However, the 12th Chamber of Council of State unanimously ruled to decline the officer’s request for a stay of execution to stop his dismissal. The Interior Ministry, who fired the officer, wrote an opinion letter on the matter still standing by their original action, stating (bolding mine): 

There is no doubt that practicising [sic] public duty through civil servants who have lost the required reputation would shake the individuals’ trust in the administration and lead to undesirable developments in the relationship between people and the administration. The law takes precautions to prevent such a danger and stipulates the weeding out of these kinds of public servants from the administrative organs through their dismissal.


Turkey Plans to Segregate Gay Inmates, Angering Rights Groups

LGBT rights groups in Turkey are alarmed at government plans to create separate prisons for inmates who declare themselves gay, AFP reports:

TurkeyJustice Minister Bekir Bozdag announced at the weekend that plans were underway to construct separate prisons for openly gay inmates in a bid to "protect convicts" with different sexual orientations.

"Convicts who stated that they are gay will not mix with other convicts in the communal area or during social activities in the new prison facilities," Bozdag said in a written answer to a parliamentary question.

Rights groups say it will lead to profiling:

"This is a medieval-age practice. This kind of segregation is nothing but a punishment" said Murat Koylu, a spokesman for the Ankara-based gay rights group Kaos GL.

"Instead of creating public areas where people from all sexual orientations can live together, the government has once again chosen to ostracise homosexuals," he said.

"This will lead to the profiling of gay prisoners, as well as their families and the prison itself. How will the government be able to protect those prisoners who are not openly gay?"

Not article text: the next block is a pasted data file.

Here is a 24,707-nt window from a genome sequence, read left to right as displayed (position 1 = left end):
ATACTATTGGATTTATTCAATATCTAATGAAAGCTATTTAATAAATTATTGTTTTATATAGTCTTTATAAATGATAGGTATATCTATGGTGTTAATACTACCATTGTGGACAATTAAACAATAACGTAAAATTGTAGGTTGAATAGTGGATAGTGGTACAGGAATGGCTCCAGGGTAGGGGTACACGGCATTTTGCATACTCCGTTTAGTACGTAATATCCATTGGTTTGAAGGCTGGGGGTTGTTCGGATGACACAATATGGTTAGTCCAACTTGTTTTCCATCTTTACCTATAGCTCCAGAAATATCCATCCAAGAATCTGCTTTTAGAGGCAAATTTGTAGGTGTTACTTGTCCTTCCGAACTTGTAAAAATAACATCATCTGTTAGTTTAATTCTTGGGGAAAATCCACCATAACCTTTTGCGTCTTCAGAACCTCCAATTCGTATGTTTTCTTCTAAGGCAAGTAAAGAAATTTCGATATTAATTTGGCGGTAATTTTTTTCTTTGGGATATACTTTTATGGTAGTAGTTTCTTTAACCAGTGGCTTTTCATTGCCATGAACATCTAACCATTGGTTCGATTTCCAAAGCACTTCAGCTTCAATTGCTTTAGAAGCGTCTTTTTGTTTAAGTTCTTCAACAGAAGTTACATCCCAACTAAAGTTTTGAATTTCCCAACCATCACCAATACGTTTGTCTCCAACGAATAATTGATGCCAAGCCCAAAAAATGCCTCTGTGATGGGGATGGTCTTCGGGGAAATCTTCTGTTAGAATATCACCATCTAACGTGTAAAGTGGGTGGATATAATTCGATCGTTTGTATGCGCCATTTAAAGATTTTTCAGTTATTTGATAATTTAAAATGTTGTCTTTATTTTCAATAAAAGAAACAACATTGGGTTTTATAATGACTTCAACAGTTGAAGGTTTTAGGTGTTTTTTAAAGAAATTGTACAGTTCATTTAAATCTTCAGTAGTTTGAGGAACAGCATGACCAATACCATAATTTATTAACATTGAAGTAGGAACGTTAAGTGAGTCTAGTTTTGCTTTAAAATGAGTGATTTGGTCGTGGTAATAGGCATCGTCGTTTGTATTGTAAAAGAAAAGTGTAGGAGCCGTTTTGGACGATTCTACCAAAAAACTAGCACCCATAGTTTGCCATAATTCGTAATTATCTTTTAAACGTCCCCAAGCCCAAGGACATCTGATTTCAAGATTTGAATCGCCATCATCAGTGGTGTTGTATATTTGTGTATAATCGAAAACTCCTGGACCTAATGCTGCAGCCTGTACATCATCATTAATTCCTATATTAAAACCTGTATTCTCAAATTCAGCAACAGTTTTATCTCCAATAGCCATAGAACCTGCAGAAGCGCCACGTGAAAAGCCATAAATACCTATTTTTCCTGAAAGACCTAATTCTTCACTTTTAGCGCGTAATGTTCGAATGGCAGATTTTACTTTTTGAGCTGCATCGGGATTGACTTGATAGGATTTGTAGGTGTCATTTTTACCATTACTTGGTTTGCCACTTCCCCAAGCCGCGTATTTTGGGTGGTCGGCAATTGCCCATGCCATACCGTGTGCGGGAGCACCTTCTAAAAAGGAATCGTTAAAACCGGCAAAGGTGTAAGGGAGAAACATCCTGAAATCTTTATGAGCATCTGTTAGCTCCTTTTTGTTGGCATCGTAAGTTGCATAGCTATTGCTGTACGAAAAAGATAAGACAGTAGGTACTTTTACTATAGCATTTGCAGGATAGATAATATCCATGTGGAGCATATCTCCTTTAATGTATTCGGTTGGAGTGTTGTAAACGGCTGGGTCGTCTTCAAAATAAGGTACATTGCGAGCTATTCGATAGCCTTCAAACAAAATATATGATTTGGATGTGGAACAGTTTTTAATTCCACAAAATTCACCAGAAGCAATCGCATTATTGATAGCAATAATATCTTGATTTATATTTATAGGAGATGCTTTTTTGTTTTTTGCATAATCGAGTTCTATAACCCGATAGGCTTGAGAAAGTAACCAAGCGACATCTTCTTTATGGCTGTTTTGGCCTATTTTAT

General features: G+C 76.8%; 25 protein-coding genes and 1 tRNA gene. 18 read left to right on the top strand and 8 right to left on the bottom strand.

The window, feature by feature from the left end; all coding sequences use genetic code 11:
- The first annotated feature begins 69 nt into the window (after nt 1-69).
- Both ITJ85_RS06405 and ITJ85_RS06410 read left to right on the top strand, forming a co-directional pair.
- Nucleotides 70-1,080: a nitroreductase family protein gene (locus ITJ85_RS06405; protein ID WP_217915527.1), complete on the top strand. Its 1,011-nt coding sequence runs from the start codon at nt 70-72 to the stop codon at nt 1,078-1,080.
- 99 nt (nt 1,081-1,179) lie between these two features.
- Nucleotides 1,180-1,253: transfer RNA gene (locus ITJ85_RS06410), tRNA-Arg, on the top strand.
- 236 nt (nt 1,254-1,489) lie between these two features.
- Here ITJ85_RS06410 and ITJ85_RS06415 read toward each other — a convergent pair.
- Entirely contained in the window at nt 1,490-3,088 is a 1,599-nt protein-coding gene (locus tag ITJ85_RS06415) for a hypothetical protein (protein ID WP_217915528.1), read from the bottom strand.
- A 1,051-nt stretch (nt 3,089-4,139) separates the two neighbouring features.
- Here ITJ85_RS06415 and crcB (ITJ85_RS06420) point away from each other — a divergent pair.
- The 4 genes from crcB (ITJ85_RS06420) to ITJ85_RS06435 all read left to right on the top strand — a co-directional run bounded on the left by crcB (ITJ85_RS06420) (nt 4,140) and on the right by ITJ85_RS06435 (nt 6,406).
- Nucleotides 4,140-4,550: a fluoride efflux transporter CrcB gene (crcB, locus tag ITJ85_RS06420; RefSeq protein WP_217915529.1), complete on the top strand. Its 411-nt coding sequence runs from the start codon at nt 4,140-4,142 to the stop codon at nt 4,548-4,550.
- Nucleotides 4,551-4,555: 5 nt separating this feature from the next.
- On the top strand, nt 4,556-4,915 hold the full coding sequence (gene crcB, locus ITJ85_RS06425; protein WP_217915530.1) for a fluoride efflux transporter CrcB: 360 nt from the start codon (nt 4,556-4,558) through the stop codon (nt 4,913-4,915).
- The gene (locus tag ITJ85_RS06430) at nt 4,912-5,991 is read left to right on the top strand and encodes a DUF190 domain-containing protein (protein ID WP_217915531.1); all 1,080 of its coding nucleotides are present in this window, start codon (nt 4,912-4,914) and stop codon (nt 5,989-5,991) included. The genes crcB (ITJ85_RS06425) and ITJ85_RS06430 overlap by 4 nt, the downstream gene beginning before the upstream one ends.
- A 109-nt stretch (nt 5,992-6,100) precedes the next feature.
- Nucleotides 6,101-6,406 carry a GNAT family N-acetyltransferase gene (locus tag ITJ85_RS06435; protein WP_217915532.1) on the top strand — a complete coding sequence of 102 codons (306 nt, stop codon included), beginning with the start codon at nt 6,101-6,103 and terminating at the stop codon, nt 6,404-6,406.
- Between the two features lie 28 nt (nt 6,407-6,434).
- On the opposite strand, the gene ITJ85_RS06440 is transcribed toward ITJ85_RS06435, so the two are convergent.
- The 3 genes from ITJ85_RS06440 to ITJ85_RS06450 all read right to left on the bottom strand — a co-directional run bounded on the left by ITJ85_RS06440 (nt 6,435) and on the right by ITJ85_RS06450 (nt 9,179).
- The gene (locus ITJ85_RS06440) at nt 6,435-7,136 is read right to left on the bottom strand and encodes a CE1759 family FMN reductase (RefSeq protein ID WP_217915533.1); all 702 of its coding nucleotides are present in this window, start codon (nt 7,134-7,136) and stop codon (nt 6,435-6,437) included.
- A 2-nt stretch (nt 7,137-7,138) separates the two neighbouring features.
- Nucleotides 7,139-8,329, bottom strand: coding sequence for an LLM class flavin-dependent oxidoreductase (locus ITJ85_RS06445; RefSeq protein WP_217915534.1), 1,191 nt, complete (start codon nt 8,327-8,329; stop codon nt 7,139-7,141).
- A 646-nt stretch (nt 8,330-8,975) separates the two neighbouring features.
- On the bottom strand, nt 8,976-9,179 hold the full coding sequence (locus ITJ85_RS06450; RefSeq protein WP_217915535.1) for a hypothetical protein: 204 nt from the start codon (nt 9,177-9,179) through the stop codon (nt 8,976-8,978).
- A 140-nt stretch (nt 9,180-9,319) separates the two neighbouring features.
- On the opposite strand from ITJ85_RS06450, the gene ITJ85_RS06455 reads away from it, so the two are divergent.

The ministry counts a total of 79 LGBT (lesbian, gay, bisexual, and transgender) prisoners in Turkey -- but the number is thought to be much higher since most homosexuals hide their sexual identities while imprisoned.


Turkey Bans Twitter: Here's Why

Turkey

BY JACOB RESNECK / GlobalPost

It's hard not to see this as having to do with the audio files Twitter users are passing around involving the prime minister and a corruption investigation.

ErdoganISTANBUL — Turkey has blocked Twitter hours after the prime minister vowed he’d “eradicate” the popular social media site.

A controversial new internet law passed last month allows the country’s telecommunications authority to order content removed within hours without a court order.

On Thursday night, Prime Minister Recep Tayyip Erdogan claimed Twitter wasn’t complying with the new law, and told a rally of thousands that he’d bring the site down.

The press advisory of the Prime Ministry later in the night clarified Erdogan's statement, arguing that Twitter officials currently "ignore" some court rulings in Turkey, which order the social media platform to "remove some links" as per the complaints filed by Turkish citizens.

"[In Erdogan's speech] it is stated that as long as Twitter fails to change its attitude of ignoring court rulings and not doing what is necessary according to the law, technically, there might be no remedy but to block access in order to relieve our citizens," the statement said.

Reaction to the move — which came around midnight Friday local time — was swift. Major newspapers posted instructions offering simple technical workarounds to access the site.

“This is certainly a step backwards in terms of openness, transparency and the democratization process of Turkey,” said Yaman Akdeniz, a law professor at Bilgi University in Istanbul. “Restrictions on political speech and discourse of this scale is unacceptable in any country including in Turkey.”